An introduction to anarchist commmunism by German anarchist Erich Mühsam.
A Review of Jared Diamond's 'The World Until Yesterday: What Can We Learn from Traditional Societies?'
The last essay completed by the veteran Vietnamese council communist, written in 2004 when he was 91 years old, is a brief introduction to the history of peasant revolts in China, with special emphasis on their Taoist origins and utopian and libertarian inspirations, and features many interesting quotations from historical and religious texts.
This brief survey of the historical and philosophical differences between authoritarian and libertarian communism, written by the anarchist historian Max Nettlau in 1928, exemplifies the “anarchism without adjectives” which, confronted by the Bolshevik experience, reacted by reasserting the particularly liberal and pluralistic roots of the anarchist tradition and denouncing the “doctrinaire rigidity” that hinders the formation of “the great union of all men of good will” that is the only force that can successfully oppose the worldwide trend towards barbarism and fascism.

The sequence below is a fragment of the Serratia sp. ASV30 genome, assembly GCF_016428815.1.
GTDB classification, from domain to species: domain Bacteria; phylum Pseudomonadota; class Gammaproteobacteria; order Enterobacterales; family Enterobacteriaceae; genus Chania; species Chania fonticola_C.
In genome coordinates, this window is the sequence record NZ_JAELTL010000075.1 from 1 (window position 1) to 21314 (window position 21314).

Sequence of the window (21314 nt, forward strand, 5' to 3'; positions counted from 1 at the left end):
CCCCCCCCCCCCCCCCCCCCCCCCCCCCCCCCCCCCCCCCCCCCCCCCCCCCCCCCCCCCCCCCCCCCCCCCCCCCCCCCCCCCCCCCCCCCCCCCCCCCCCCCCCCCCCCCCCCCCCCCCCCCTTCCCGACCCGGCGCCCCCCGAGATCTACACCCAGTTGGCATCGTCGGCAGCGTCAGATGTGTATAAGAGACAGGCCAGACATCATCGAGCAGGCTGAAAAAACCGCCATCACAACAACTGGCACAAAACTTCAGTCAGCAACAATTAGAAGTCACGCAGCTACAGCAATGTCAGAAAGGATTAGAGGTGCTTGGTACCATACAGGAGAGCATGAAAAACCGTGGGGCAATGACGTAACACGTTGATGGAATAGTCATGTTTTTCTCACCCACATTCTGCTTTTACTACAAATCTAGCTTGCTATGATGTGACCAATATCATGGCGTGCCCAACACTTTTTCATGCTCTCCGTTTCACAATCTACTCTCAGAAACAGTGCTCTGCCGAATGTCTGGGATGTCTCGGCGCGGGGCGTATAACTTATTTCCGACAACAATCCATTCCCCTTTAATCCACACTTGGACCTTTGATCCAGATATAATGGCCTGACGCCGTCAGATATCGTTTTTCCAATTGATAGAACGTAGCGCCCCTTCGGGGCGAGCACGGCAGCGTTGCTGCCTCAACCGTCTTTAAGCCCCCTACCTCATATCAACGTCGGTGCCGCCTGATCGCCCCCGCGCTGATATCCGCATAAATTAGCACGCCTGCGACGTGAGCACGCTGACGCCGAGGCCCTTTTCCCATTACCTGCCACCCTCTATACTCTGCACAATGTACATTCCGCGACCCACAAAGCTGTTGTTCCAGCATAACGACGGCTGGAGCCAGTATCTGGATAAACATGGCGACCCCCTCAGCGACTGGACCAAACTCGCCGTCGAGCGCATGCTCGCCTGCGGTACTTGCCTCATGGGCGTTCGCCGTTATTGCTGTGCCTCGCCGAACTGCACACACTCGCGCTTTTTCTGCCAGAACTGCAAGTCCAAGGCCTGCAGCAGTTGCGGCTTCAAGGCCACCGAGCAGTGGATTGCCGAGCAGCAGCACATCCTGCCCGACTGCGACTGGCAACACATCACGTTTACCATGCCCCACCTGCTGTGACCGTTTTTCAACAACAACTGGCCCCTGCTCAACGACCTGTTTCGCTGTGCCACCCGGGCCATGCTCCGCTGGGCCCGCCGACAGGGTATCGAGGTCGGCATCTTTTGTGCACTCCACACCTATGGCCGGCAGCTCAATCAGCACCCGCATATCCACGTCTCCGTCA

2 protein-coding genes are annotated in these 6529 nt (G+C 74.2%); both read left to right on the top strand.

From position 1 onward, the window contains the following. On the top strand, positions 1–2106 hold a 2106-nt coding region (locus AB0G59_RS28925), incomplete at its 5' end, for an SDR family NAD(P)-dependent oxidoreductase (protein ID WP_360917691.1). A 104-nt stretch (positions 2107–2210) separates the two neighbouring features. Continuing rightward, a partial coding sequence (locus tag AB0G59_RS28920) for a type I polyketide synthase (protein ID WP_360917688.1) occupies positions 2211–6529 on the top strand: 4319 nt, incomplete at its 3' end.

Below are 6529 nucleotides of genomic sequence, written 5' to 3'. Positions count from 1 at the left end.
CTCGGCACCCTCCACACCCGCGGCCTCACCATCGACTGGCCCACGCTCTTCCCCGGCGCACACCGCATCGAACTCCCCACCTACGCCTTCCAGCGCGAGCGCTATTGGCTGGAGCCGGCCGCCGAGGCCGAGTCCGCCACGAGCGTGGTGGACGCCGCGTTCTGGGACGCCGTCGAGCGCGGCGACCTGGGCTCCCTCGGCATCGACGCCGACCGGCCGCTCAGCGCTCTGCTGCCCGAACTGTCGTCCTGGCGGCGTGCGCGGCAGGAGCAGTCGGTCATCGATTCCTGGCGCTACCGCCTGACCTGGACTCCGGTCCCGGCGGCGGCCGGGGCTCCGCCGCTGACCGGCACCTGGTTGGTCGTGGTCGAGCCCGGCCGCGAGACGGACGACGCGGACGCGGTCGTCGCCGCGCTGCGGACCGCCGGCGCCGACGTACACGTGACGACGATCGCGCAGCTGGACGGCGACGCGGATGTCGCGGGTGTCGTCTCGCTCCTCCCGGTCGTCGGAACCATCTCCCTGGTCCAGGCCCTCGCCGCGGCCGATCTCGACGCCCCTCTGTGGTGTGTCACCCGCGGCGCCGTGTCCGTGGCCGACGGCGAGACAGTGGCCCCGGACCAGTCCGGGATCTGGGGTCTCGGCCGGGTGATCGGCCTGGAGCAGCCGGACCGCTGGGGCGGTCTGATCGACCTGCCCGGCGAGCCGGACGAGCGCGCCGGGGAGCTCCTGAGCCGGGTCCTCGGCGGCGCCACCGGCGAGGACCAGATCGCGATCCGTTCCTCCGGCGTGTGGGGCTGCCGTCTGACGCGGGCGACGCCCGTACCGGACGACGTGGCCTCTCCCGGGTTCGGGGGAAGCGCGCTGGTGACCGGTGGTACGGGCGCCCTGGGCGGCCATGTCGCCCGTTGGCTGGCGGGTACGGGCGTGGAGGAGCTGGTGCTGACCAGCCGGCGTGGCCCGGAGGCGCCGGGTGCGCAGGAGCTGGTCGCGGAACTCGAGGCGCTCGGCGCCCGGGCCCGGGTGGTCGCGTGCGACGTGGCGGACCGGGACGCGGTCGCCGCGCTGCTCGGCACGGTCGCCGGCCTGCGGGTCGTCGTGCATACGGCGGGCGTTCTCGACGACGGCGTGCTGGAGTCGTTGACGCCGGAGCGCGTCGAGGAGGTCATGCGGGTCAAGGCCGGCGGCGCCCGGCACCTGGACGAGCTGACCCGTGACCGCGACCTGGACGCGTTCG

Vincent Cassel's portrayal of Dr. Otto Gross in the film, The Dangerous Method, is very powerful. However, it doesn't say much about the real Otto Gross - who, despite his many flaws, managed to combine interests in Stirner, Nietzsche, Freud, Kropotkin, 'sexual revolution', feminism and the German Communist Party (in its early more left-communist phase). He was also an important influence on Jung, Kafka and Berlin Dada.
Here is an interesting article by Gottfried Heuer, and a classic article by Gross himself describing the revolutionary potential of psychoanalysis, years before Reich, Marcuse, Fromm or Laing: